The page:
They closed their statement praying for peace in Syria and in the world, and saying that they’re confident that the Syrian army will “not bow before the external or internal terrorist aggressions.”

The patriarchs are not the first ones to question the veracity of the chemical attack.

Chaldean Catholic Bishop Antoine Audo, of Aleppo, denounced that the “United States and Russia are using Syria to wage a war against one another.”

Speaking with Italian TV Tg2000, he said that this weekend’s bombing proved that the international community is trying to do in Syria what they did in Iraq, “when they destroyed that country saying that there were chemical weapons.”

“What they did in Iraq, they’re doing now to Syria,” he said.

“How is it possible that Assad used chemical weapons to defend himself?” Audo questioned, insisting that it’s all a ruse for the U.S. and Russia to compete for influence.

Bishop Georges About Khazen, apostolic vicar of Aleppo, said that the bombing showed the true interests of those involved in the fighting, saying that it was originally a “proxy war,” but that now that the “minor actors have been defeated, the real protagonists of the conflict are out on the field.”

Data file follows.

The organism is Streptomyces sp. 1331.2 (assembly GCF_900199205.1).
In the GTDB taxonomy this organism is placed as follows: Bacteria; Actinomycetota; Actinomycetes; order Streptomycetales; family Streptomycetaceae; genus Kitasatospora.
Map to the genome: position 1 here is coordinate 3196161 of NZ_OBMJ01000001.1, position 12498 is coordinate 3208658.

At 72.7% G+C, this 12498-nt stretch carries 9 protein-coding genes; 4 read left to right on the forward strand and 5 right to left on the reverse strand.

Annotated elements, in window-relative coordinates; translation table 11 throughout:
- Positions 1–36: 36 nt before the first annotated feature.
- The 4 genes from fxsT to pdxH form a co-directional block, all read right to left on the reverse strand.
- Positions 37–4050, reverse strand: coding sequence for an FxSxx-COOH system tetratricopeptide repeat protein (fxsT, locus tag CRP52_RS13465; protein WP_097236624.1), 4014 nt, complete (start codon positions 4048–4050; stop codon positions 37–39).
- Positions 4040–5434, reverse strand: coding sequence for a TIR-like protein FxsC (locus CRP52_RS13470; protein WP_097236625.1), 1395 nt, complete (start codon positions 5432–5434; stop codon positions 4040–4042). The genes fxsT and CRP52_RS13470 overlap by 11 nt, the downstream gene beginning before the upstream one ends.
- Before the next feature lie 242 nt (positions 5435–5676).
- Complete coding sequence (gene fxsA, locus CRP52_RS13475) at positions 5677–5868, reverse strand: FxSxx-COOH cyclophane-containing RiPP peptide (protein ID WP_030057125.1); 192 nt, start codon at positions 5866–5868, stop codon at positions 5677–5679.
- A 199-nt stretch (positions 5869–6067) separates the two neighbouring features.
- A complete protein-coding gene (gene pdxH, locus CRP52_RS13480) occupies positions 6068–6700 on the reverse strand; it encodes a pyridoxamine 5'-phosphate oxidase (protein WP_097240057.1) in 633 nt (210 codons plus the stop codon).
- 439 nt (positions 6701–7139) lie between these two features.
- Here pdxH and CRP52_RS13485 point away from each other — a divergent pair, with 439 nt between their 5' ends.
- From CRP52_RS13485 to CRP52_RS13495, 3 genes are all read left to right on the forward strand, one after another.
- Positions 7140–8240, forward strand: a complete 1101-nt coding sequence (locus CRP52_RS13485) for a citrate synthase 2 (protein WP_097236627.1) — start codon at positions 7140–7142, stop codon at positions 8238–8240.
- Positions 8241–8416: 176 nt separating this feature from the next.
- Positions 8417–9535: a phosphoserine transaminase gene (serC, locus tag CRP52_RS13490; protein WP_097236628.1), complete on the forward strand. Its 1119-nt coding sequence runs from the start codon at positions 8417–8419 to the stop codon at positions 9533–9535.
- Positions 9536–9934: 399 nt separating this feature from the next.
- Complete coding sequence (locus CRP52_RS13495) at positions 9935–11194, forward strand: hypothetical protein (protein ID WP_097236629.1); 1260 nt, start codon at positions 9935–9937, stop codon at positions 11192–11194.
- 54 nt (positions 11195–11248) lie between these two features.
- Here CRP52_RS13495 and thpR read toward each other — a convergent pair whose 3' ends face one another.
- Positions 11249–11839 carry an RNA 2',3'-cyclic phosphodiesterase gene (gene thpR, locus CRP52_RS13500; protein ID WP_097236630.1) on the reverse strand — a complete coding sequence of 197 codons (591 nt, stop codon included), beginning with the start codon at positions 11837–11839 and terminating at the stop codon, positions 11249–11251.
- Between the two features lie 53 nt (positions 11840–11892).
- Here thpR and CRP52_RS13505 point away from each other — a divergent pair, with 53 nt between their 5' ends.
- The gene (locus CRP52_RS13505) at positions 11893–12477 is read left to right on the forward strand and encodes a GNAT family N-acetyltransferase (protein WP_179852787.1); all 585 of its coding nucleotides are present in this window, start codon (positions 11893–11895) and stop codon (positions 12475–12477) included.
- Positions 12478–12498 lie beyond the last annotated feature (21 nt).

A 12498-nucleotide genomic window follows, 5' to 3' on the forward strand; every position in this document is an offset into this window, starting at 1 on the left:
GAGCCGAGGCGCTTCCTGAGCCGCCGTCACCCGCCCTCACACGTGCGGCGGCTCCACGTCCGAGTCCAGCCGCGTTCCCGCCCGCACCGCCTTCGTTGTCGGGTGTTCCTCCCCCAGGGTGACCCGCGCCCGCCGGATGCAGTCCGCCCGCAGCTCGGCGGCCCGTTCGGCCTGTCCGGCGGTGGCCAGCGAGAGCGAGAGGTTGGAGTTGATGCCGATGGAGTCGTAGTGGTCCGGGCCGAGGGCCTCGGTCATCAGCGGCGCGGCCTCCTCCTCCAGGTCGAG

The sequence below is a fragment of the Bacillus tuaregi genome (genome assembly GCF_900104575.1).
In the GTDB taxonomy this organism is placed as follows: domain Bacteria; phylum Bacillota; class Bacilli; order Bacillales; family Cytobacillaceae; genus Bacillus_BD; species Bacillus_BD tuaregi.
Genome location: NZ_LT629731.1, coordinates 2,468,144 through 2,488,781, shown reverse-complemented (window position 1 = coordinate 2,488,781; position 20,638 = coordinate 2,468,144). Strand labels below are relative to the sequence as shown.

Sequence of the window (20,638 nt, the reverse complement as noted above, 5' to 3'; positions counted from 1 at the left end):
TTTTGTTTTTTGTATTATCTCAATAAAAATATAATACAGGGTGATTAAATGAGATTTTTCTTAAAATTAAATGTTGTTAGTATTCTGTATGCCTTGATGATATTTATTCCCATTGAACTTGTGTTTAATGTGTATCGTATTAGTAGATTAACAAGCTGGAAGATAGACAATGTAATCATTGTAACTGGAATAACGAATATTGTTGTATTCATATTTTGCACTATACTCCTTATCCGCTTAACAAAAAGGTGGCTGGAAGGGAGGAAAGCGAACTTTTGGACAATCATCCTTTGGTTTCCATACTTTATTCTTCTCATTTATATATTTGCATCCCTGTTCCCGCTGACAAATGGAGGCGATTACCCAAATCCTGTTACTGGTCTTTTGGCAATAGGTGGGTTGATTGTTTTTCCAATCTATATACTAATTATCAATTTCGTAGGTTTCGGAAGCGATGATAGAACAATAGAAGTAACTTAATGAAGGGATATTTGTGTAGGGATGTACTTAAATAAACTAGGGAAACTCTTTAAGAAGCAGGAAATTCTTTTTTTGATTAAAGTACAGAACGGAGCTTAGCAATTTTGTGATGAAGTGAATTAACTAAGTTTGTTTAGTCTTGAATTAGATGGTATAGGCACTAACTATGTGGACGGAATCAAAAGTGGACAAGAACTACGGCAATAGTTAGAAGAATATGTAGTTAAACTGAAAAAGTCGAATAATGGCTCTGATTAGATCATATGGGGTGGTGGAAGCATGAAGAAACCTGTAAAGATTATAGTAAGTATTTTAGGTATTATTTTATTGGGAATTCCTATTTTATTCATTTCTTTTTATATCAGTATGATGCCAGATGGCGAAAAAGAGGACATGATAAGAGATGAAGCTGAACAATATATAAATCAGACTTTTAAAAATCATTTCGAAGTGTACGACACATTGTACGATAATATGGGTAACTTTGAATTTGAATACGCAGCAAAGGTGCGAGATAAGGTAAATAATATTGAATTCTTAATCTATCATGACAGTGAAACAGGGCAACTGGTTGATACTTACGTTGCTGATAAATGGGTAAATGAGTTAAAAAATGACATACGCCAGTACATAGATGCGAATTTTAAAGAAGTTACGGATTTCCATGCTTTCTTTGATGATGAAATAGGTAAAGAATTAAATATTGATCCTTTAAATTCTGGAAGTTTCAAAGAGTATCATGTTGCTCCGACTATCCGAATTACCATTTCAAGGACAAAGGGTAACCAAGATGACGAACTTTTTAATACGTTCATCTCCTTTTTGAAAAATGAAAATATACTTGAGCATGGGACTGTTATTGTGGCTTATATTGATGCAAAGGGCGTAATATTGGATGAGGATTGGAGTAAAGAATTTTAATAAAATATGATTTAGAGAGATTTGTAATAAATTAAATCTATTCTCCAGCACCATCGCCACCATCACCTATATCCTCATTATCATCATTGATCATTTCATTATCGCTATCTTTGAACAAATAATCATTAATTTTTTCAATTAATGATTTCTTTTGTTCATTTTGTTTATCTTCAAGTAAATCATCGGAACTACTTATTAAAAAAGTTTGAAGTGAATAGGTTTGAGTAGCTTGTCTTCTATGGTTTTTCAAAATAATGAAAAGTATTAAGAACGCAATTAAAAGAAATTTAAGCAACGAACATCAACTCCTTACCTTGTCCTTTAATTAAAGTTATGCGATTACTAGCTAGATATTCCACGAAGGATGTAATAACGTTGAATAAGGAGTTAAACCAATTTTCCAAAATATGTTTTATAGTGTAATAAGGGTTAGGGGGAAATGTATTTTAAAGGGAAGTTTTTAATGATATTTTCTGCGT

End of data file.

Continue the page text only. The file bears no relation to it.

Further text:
He too, is waiting for the confirmation that Assad has in fact, used chemical weapons, but in the meantime, he continues to call for peace.

“Every appeal for peace falls on deaf ears, only Pope Francis continues to hope for peace, and we hope with him,” he told Sir, the news agency of the Italian bishops’ conference.

While some continue to hope for a peace that hasn’t come, the “suffering of the population that asks for peace grows, receiving bombs and missiles in return” for their appeals, he said.

At this point, Khazen said, his hope is that the recent airstrikes won’t multiply to other places in the region because it would “be really dangerous and everything could get out of hand.”

“We need a shared solution to be reached without lies,” he said. “We have no other weapons than prayer.”